The hamlet where we run our Crete fitness holiday is a restoration and ecological project designed to preserve the traditional principles and history of Crete. The hamlet is situated in an area unique for its expansive variety of plants and trees and was built at the end of the 16th century but deserted just over fifty years later after an outbreak of cholera. Some twenty years ago, two local families started to rebuild the ruins with the idea to turn them into guesthouses and combine this with biological farming, reforestation, and environmental protection.
Environment & conservation: Until 1982, when the decision was made for environmental improvements and the restoration of the mediaeval settlement, this area was a place where irresponsible human activities, especially fires and over-grazing, had resulted in the erosion of earth and a diminished water supply, cultivable earth and abundant water having been two of the most notable and precious attributes of the place at one point.
The initial work here included the systematic cultivation of the land, which included the planting of many thousands of trees, some endemic to the island. The entire property was fenced in and anti-fire zones were created. The efforts towards an improved natural environment are intensified every year with reforestation and the cultivation of a wider variety of crops and other products. The owners recognise that every thoughtless act towards the environment has its price and practice humility in everything they do.
Building restoration: The guest-houses have been built from the foundations of the old village houses with local materials – chestnut wood and stone, keeping to the architecture characteristic of the area, and are furnished with old restored furniture collected from the surrounding villages. Huge rocks comprise the walls of some of the houses, which the villagers had used as part of the building when they were initially built. The houses blend so harmoniously with the environment that you can actually imagine them just sprouting up from the earth. Reconstruction of the buildings themselves began in 1991 and was completed in 1994.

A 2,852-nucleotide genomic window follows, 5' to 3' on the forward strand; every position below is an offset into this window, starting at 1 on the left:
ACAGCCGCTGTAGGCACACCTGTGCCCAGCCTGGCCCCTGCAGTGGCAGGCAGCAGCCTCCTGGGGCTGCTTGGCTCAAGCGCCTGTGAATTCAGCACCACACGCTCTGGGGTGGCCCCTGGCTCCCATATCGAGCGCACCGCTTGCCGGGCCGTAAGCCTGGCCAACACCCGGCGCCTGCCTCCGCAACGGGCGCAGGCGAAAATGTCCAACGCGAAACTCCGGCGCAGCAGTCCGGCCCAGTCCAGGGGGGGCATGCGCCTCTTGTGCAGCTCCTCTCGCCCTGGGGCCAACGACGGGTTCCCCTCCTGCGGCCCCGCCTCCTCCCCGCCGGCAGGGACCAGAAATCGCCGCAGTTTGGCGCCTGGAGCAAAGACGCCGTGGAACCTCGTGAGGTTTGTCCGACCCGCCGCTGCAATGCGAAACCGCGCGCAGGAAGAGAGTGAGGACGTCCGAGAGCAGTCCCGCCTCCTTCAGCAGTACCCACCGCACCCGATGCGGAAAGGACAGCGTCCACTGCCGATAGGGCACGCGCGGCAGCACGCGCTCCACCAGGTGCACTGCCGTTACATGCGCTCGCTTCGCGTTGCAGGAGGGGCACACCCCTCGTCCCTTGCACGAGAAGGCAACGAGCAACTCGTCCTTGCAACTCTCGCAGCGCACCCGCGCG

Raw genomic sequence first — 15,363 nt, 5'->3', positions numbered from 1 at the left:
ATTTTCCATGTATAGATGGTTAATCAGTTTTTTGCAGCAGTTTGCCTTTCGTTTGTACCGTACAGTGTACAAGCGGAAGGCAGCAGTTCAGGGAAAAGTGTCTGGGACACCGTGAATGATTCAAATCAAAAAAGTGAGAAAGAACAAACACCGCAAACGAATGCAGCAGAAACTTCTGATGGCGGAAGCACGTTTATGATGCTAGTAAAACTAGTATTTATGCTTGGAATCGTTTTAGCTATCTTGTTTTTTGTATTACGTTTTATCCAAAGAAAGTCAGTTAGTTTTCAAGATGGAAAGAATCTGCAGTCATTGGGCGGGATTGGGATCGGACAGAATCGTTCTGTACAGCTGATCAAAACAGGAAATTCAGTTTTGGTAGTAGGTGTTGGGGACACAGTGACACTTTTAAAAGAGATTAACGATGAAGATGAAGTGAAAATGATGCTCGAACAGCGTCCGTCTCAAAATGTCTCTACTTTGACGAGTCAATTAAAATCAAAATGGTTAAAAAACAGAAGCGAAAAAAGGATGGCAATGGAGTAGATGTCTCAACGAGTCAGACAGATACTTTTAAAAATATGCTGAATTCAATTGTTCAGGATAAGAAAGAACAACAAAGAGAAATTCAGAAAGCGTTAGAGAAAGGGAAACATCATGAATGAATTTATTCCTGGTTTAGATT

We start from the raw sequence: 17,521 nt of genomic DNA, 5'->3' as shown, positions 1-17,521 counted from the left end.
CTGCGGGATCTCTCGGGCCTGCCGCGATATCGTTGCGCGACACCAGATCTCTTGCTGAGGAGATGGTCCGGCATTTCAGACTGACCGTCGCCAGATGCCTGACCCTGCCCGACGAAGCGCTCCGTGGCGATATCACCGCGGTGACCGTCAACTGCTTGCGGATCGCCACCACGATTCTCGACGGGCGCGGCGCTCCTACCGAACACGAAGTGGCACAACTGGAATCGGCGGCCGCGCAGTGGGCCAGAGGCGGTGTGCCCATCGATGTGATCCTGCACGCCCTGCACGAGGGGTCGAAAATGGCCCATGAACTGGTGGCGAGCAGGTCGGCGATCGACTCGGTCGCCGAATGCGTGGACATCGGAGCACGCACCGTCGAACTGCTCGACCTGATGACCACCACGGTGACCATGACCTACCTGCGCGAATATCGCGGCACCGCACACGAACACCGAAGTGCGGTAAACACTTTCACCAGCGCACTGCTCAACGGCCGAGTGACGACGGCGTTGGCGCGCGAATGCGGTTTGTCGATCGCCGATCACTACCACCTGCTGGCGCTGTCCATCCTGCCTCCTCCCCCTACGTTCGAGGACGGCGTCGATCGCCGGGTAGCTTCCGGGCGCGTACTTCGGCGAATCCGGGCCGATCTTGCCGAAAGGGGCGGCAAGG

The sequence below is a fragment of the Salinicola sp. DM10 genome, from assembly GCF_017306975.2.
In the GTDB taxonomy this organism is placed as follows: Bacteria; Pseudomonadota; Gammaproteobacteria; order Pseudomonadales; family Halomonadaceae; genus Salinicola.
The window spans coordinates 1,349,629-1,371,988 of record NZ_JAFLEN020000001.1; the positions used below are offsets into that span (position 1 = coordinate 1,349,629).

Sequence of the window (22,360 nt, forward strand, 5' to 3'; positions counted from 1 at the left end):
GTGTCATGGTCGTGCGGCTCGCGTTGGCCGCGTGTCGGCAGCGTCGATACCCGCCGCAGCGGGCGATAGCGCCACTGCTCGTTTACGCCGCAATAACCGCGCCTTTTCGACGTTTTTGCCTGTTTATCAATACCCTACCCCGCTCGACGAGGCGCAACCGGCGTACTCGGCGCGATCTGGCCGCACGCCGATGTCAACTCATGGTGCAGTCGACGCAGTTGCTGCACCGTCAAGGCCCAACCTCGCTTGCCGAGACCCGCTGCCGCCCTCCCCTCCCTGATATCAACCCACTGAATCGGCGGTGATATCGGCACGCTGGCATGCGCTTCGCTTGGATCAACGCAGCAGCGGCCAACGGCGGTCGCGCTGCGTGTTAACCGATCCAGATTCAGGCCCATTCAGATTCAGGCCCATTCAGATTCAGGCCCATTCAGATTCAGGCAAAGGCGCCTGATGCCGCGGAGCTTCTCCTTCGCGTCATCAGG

Energy & recycling: The hamlet is a fully sustainable operation. Electricity is generated from solar energy, gas- and wood-fired boilers heat water for showers, shower water in turn is used for irrigation. In the evening the rooms are candle-lit. Very few items are thrown away. All natural products are recycled, and they try to find alternative uses for everything else. All edible fruit and vegetables end up in the kitchen, while their remnants and other plants feed the animals, who in turn provide milk and cheese, meat, leather, wool and manure.
Food: Most food on this fitness holiday in Crete is organic and home-grown on site, without the use of pesticides and fertilisers, and served fresh. Any other food is bought locally in Chania. The delicious food served is renowned in Crete.
Culture: The hamlet is owned and run by local Cretans, some of whom are related to the original inhabitants of the hamlet. They try to promote culture in its essential form by keeping tradition alive, all the while keeping up with current methods and ideas. And, they consider it crucial that the elders remind and instruct the younger generations in how their forefathers lived.
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